In 2017, Misicko was adamant in demanding the defense of the “free speech” rights of Milo Yiannopoulos, who, as an editor and writer for the far-right media outlet BREITBART NEWS under its executive chairman Steve Bannon(who would shortly thereafter become chief executive of the Donald Trump presidential campaign and later the USA’s first ‘White House Chief Strategist’), worked to bring neo-Nazism into the mainstream by courting a number of right-wing extremists in order to amplify their voices under the concocted “Alt-Right” label.

Notable here is Bannon’s open flirtation with Satanism in the immediate aftermath of the election of Donald Trump. Business Insider reports that in November 2016, Bannon declared, “Darkness is good […] Satan [is] power,” (Tani). Among the individuals Yiannopoulos collaborated with under Bannon’s direction was Andrew “Weev” Auernheimer (1985–present), an American man with a large swastika tattoo on his chest who is also an administrator at THE DAILY STORMER, a neo-Nazi online media outlet (Bernstein). After low-level members of The Satanic Temple announced their intention to protest an event featuring Yiannopoulos at the University of California, Berkeley, Misicko quickly chastised them, disavowed TST’s willingness to protest the neo-Nazi-promoting “Alt-Right” figurehead, and shared a Breitbart article on Twitter announcing TST’s position of defending Yiannopoulos’s right to “free speech” (Pringle, Greaves, Sangs).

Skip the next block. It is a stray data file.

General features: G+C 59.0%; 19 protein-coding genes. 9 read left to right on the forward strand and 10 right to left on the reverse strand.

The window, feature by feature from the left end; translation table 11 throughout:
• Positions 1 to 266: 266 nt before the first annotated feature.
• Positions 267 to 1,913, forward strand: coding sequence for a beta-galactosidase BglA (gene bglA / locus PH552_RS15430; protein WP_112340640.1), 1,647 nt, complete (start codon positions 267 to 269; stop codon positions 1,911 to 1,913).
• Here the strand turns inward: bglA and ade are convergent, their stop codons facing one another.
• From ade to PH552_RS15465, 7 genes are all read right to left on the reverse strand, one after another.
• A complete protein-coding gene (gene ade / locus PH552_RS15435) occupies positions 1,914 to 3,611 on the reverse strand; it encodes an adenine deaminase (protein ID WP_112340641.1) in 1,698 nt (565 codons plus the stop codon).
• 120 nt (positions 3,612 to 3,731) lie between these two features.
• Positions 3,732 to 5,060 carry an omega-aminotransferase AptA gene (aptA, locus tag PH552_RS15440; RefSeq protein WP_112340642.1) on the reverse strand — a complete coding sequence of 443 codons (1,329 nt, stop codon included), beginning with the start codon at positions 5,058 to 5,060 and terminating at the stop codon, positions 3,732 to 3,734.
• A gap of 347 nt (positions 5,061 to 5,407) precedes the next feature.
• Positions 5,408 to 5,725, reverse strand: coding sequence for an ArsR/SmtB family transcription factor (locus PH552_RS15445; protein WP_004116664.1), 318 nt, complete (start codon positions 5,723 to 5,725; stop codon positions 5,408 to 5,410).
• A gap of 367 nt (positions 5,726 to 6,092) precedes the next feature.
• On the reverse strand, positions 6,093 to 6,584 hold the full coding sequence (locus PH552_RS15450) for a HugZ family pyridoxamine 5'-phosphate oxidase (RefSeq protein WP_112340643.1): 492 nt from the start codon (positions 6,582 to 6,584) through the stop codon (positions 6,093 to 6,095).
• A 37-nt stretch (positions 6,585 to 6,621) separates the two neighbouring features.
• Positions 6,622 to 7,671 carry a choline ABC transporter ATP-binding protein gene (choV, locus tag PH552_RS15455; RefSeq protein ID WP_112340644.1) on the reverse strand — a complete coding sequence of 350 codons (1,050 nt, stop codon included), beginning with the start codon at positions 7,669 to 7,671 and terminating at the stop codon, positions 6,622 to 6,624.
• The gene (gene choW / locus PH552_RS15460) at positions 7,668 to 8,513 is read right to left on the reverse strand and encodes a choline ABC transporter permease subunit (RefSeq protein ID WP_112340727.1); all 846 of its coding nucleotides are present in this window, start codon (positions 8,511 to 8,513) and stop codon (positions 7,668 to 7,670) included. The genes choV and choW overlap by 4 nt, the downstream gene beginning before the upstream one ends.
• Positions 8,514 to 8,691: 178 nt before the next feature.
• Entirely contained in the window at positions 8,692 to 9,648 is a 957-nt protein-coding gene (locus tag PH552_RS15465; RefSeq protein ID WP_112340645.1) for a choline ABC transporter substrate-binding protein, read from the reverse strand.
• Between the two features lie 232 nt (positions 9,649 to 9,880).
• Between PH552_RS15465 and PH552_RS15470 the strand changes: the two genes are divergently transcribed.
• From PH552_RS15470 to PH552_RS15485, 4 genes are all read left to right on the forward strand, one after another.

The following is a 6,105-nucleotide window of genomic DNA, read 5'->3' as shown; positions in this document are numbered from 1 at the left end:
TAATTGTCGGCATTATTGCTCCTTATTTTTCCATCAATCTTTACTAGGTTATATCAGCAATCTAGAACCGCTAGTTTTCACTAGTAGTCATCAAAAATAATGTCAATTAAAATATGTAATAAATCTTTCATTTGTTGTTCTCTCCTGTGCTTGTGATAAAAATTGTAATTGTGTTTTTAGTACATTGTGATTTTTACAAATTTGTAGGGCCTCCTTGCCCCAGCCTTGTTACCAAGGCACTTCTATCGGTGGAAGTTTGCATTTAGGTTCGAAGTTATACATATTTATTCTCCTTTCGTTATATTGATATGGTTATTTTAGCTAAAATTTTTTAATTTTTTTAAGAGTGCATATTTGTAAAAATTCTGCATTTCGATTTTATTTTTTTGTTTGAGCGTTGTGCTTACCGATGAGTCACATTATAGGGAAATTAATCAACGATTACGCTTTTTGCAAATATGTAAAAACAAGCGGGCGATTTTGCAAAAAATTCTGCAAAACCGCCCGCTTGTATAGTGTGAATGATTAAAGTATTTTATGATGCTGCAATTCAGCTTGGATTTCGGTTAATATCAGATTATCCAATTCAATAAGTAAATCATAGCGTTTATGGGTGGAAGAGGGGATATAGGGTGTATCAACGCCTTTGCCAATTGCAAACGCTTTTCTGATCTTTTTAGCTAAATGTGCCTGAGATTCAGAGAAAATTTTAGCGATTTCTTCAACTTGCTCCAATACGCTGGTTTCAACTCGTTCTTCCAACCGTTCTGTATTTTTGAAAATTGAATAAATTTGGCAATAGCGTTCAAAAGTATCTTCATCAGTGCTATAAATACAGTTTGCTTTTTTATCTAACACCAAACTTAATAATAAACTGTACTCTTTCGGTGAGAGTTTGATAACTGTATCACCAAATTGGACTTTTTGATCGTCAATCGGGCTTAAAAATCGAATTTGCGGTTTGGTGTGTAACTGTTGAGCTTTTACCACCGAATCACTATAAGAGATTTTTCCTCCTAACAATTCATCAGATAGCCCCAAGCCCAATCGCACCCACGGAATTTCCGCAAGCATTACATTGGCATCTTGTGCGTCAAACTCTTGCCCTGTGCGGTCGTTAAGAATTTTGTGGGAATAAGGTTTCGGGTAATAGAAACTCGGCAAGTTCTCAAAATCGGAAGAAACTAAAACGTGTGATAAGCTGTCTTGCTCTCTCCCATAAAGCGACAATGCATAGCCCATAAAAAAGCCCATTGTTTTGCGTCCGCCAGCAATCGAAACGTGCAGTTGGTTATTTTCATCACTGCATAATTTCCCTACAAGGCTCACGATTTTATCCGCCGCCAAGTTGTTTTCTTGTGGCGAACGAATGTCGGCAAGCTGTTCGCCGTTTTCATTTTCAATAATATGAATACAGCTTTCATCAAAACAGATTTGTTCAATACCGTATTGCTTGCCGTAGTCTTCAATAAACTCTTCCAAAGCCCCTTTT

In August 2018, Misicko announced that he would be working with a lawyer named Marc Randazza to sue Twitter for alleged “religious discrimination” for temporarily suspending his personal account and that of The Satanic Temple on the social media platform. Randazza is infamous for defending neo-Nazis and white supremacists in court cases. He is currently defending several neo-fascists on trial in connection with their roles in the infamous August 2017 Charlottesville, Virginia “Unite the Right” rally (Domonoske). Among the defendants in the case (Sines et al v. Kessler et al) are Augustus Sol Invictus, Jeff Schoep (leader of the neo-Nazi group “NSM,” which, besides its known ties to “Joy of Satan Ministry,” also has numerous links to crime, including child abuse and terrorism [CBS5; Morlin; McKinley]), Andrew Anglin (an editor at the neo-Nazi website The Daily Stormer) and white supremacist terrorist James Alex Fields, Jr. (the member of the “Alt-Right” neo-Nazi group “Vanguard America” who drove a muscle car at high speed into a large group of antifascist protesters during the Charlottesville neo-fascist rally, killing an anti-racist protester named Heather Heyer and injuring numerous others [Justia]). Many of the defendants are affiliated with groups which are in turn affiliated with the “Nationalist Front,” an umbrella organization through which numerous right-wing extremist sects have united, including the previously mentioned NSM and Vanguard America (Tanner). Among the co-founders of “Nationalist Front,” we also find sects with names like “Aryan Terror Brigade” and several others which claim affinity with “Combat–18,” a neo-Nazi terrorist group based in the UK which was formerly led David Myatt, who inspired to so-called “London Nailbomber” neo-Nazi terrorist attack of 1999 (McLagan) and was also the founder the previously mentioned human sacrifice-advocating “Order of Nine Angles” (Introvigne, Satanism: A Social History 357–358), a UK-based Satanic group whose sympathizers in the United States formed the also previously mentioned “Tempel ov Blood,” which has built discernable links with the so-called “Alt-Right” (Buntovnik, Ryan, Hatchet). Notably, the entire membership of the Los Angeles chapter of TST withdrew from TST in protest over Misicko’s decision to work with Randazza, its members apparently either having tolerated Misicko’s numerous other fascist affiliations up to that point or else having been incredibly ignorant (Burton). In an essay published on August 7, 2018 titled “Down the Spiral of Purity” Misicko disingenuously defended his choice of lawyer by painting Randazza’s legal work with neo-Nazis as a matter of “defend[ing] […] offensive speech,” despite Randazza’s active role in a case involving neo-Nazis whose actions clearly go beyond “hate speech,” into the realm of terrorist violence. The title of Misicko’s essay (“Down the Spiral of Purity”) may be an oblique reference to the cult of personality dedicated to Charles Manson—a well known piece of trivia surrounding the album “The Downward Spiral” by the band Nine Inch Nails, later remixed as “Further Down the Spiral,” is that the album was recorded in the same house where members of the Manson Family committed the Tate murders (Ali, Novak). Additionally, the terms “purity spiral” or “purity spiraling” are neologistic jargon used by followers of the neo-Nazi “Alt-Right”; according to a February 2018 post on “r/DebateFascism,” a neo-fascist forum on Reddit, the term is frequently “mentioned in right[-]wing circles these days.” Among the top results of a September 2018 search query on Youtube for “Alt-Right Read Siege” (note: “Read Siege” is a loose label for an assortment of neo-Nazi “Alt-Right” groups influenced by the cult of personality of Charles Manson) was a video (which has since been removed) titled “Hitler on Purity Spiraling,” which featured a voice reading a passage from Mein Kampf accompanied by a photo of Adolf Hitler. There is even a neo-Nazi website called “,” which is affiliated with something called “Radio Aryan.” A post on a white supremacist (neo-Confederate) blog titled “Dixie Patriot” defines “purity spiraling” as “the Alt-right version of being called a ‘right-wing nut job’.” Given the subject matter of Misicko’s essay (defending himself from accusations of cozying up too closely to a defender of the so-called “Alt-Right”), his choice of title (“Down the Spiral of Purity”) can be read as a clear dog whistle to his neo-fascist friends. In a move to clamp down on dissent within TST and “prevent elaborate conspiracy theories,” Misicko moved in early September 2018 to make all TST chapter heads sign a non-disclosure agreement (NDA) which would include “a broad […] ‘non-disparagement clause’ that prevents former chapter leaders from […] making disparaging commentary related to the organization even, or especially, upon their departure from [TST]” (Mehta).